Solution providers looking for an excuse to get into the unified communications space may now have a reason: According to technology provider CDW, unified communications is slowly but surely maturing to become a must-have technology for end users.
The CDW 2010 Unified Communications Tracking Poll shows a definite trend in UC adoption in the five sectors it polled: enterprise, federal government, state and local government, higher education, K-12 education and health care. According to the poll results, the percentage of organizations that have prepared a business case or strategic plan for UC adoption has increased to 67 percent from 55 percent in 2009.
And of those that have already implemented UC and track the return on investment, a whopping 71 percent believe the ROI has met or exceeded their expectations – making a strong business case for UC adoption.
“ROI is one of the major benefits of unified communications,” said Brian Kopf, manager of UC practice at CDW. “Every organization is going to be different in how it measures ROI, but in the corporate world we see a lot of organizations trying to reduce their operating costs and increase efficiency. The fact that ROI is the biggest driver in implementing unified communications just drives home that point.”
What’s driving UC in large part is the need to accomplish more with tighter budgets. UC’s many components – instant messaging, video, Web conferencing, unified messaging and presence, to name a few – have been infiltrating the workplace and demonstrating a positive impact on productivity. That fact alone makes the cost argument effectively moot.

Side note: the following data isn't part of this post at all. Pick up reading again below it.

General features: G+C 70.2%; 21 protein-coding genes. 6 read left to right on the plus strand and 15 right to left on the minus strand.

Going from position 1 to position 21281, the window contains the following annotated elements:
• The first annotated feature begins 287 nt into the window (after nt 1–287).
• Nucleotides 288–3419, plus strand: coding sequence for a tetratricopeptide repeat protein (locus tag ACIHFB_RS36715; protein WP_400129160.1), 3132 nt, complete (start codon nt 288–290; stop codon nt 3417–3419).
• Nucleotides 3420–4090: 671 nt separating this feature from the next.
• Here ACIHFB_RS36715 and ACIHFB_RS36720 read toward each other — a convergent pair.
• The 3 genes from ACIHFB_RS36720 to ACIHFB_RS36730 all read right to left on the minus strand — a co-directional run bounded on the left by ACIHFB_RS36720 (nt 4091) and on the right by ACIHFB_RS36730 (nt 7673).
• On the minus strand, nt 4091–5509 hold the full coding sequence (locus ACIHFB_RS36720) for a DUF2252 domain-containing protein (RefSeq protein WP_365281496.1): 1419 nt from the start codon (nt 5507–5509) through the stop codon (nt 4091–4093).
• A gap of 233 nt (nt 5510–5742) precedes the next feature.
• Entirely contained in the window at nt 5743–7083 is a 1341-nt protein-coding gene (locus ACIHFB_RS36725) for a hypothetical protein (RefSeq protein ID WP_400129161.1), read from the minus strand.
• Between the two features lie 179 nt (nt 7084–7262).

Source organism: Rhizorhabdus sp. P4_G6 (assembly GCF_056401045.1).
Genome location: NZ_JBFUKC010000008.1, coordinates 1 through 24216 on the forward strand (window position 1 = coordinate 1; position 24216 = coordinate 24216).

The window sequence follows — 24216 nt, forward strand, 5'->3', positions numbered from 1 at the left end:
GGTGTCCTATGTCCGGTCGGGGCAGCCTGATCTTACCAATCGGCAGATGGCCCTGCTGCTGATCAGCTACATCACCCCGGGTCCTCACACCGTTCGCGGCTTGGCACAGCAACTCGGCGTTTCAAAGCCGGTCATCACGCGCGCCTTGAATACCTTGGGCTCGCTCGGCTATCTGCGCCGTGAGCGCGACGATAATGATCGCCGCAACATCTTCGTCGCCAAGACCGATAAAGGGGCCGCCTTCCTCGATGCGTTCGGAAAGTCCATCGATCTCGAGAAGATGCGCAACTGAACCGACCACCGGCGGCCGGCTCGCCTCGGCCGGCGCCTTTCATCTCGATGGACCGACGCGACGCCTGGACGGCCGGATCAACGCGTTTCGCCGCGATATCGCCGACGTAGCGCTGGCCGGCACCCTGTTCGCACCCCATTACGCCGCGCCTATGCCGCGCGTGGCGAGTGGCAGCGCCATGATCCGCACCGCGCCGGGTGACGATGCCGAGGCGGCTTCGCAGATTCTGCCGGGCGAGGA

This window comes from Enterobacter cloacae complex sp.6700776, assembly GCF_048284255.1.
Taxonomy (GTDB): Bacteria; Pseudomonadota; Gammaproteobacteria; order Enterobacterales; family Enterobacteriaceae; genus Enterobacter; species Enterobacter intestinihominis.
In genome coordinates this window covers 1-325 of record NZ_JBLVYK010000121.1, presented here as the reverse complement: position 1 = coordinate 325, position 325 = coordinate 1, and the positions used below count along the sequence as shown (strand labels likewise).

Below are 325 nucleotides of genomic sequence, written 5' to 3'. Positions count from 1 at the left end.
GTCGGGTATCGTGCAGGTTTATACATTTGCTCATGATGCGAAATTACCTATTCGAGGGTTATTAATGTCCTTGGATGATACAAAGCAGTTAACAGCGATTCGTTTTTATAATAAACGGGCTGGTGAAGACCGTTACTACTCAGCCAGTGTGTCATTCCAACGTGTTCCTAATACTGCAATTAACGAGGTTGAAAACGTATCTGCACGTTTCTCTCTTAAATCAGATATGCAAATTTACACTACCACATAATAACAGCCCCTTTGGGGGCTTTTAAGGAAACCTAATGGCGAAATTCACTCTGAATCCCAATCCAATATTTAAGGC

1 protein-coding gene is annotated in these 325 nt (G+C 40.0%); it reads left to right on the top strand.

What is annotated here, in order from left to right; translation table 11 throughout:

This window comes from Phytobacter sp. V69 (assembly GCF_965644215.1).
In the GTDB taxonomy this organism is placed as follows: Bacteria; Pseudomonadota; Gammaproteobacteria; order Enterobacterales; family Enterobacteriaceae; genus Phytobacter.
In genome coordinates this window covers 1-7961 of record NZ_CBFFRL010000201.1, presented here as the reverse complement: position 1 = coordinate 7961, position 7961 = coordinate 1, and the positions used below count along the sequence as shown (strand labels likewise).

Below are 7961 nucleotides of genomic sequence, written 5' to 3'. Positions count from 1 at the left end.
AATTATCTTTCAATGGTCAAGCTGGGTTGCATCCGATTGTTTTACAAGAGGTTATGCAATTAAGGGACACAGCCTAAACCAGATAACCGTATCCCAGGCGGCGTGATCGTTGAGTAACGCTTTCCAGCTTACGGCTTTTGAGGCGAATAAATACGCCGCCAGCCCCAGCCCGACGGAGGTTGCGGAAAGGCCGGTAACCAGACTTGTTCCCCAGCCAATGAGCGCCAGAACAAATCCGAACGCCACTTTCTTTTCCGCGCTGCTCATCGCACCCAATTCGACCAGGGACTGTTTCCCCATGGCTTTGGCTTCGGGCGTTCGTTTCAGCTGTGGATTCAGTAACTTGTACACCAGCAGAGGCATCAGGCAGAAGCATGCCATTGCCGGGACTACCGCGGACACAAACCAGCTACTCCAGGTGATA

The poll results bear that out: Of the 915 IT executives surveyed, 54 percent said operating cost reduction is the top benefit of UC, followed by increased productivity (50 percent) and more reliable communication (44 percent). And concern about capital costs for UC decreased significantly with business case preparation and solution implementation.
So where is the greatest adoption rate? According to the poll, the federal government is now the biggest fan of UC, with 75 percent of organizations reporting having prepared a business case or strategic plan. That’s up 14 percent over last year’s results.
Second in line is health care – a strong market for pretty much any technology these days. The poll shows that 69 percent of health care IT executives polled had a business case or strategic plan for UC, up from 58 percent a year ago.
“In the health care space, they are looking to improve the quality of service to their patients and unified communications falls perfectly in that concern area,” Kopf said. “Improving communications between doctors, nurses, other health care professionals – right down to the bed level – is very important. We weren’t terribly surprised that health care is embracing unified communications, but the increased percentage shows what we’ve been seeing and hearing is real.”
Higher education and enterprise tied at third, with 66 percent of each having a business case or strategic plan. In higher education, that number is up from a paltry 41 percent a year ago; enterprises, on the other hand, actually experienced a 1 percent decrease.
Rounding out the list was K-12 education, which also is adopting UC, albeit at a slightly slower pace. In its first year as part of the survey, the K-12 sector reported that 64 percent with a business case or strategic plan.
“In education for the most part it comes down to cost. We hear every day about schools reducing programs, and one way for them to reduce their costs is to communicate better. By improving that, it brings down operating costs, and that’s the major driver,” Kopf said.